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Game Title:
Space Quest IV: Roger Wilco and the Time Rippers
Release Date: xx-xx-1991
Release Number: 1
Part of Series: Space Quest
Previous Game in Series:  Space Quest III: The Pirates of Pestulon
Next Game in Series: Space Quest V: Roger Wilco The Next Mutuation
Designer: Mark Crowe & Scott Murphy

Following his humorous adventures in Space Quest III: The Pirates of Pestulon, Roger Wilco is relaxing at his favorite pub somewhere in time and space when heavily armed soldiers enter the room. Carrying a parting message from Roger's old nemesis, Sludge Vohaul, they plan to get rid of the janitorial hero, execution style. That is until a man with an over-sized hair dryer helps Roger escape through a time rip into the future.. Now Roger Wilco has woken up on his home planet, sometime in Space Quest XII. The series has gone to ruin without it's hero, Vohaul rules all.. Roger must quickly hotwire a time pod and undo Vohaul's plot. The most logical way to do this is to run amok through past, future and the end of the universe, having a few laughs along the way. If there's a few spare moments, he might swing by the galaxy's biggest mall, charm his ex-girlfriend whom he knows nothing about and provoke some brawly monochrome bikers living in the original graphics of Space Quest I.  (From Mobygames description)

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Space Quest 4 History


Mark says:

Scott says:

Ken says:




Roberta Williams, who designed Sierra's first game, Mystery House in 1980, felt it was time to write another murder mystery which lived up to the computer capabilities of the late eighties. Mystery House, which was put on public domain in 1988, was the first computer game ever with graphics, but it lacked colors, animation and sound. The Colonel's Bequest was developed, using EGA graphics, Sierra's SCI engine, sound and a music score, as well as featuring a deeper plot and more detailed character descriptions.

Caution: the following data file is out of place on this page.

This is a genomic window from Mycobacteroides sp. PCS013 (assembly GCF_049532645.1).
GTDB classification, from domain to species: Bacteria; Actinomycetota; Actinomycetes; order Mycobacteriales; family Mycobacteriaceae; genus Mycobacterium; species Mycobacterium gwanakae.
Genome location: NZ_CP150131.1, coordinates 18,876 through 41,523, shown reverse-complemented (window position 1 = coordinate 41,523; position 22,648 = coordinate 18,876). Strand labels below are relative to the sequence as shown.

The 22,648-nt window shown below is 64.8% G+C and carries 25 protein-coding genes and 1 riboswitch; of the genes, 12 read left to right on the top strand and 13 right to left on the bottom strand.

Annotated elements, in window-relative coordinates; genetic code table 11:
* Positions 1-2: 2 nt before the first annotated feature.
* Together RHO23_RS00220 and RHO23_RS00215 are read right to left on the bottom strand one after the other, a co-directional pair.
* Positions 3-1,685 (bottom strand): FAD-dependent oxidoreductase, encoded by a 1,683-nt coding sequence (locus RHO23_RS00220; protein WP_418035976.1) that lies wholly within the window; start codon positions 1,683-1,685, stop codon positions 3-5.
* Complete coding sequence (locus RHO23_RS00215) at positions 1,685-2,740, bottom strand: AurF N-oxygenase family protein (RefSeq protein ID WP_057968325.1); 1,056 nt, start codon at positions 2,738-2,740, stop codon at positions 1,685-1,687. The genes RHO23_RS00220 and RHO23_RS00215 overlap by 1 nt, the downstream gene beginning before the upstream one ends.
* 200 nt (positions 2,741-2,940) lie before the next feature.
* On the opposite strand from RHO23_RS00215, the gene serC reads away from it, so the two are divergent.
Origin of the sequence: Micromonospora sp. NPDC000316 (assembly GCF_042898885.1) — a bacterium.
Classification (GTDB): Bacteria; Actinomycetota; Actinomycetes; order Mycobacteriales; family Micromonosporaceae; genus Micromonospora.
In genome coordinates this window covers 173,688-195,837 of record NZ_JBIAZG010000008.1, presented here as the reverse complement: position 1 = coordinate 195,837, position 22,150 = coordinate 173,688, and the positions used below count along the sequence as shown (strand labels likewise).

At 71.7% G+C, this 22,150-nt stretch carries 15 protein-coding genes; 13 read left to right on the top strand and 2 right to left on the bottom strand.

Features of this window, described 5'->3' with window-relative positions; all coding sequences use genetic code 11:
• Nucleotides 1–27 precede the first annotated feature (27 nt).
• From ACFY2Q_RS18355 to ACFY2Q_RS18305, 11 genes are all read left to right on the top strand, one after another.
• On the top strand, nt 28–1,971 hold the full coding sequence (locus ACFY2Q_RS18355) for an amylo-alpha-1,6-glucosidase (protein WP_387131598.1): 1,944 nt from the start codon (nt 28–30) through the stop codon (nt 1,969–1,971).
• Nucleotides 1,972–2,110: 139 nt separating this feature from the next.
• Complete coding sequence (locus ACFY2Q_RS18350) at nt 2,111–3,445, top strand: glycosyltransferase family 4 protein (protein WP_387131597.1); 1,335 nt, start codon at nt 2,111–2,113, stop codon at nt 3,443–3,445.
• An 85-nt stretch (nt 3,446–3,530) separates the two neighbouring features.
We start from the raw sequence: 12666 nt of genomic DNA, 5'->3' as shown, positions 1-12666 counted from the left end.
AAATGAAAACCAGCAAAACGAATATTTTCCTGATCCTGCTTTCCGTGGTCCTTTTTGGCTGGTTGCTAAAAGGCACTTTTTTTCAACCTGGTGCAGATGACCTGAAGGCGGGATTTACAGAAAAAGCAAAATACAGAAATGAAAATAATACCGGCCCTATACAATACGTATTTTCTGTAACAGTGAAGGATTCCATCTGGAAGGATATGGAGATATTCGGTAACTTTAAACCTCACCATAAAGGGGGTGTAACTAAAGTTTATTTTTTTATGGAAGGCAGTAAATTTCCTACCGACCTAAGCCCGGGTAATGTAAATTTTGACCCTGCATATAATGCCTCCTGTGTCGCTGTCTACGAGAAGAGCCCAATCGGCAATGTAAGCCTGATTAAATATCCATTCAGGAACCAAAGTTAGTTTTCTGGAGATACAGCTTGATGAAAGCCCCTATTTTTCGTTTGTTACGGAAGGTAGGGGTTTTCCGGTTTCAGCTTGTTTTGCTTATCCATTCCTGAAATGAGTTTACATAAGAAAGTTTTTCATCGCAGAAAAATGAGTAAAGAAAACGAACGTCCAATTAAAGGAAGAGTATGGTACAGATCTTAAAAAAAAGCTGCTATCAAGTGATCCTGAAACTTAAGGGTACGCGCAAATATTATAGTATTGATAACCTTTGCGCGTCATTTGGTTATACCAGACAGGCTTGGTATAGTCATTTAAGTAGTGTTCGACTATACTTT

The game has a sequel, The Dagger of Amon Ra, which is also the last Laura Bow game. Both games are also included in the 1997 King's Quest Collection and the Roberta Williams Anthology. Although the original release of The Colonel's Bequest can still relatively easily be found on online auctions, a complete original game is considered as a true collector's item, as it contains many goodies which are often missing from second-hand sales, particularly the Laura Bow pen and notebook. The games copyright protection is also quite original: the gamer needs to use a magnifying glass (included in the box) to identify a fingerprint on the game screen.

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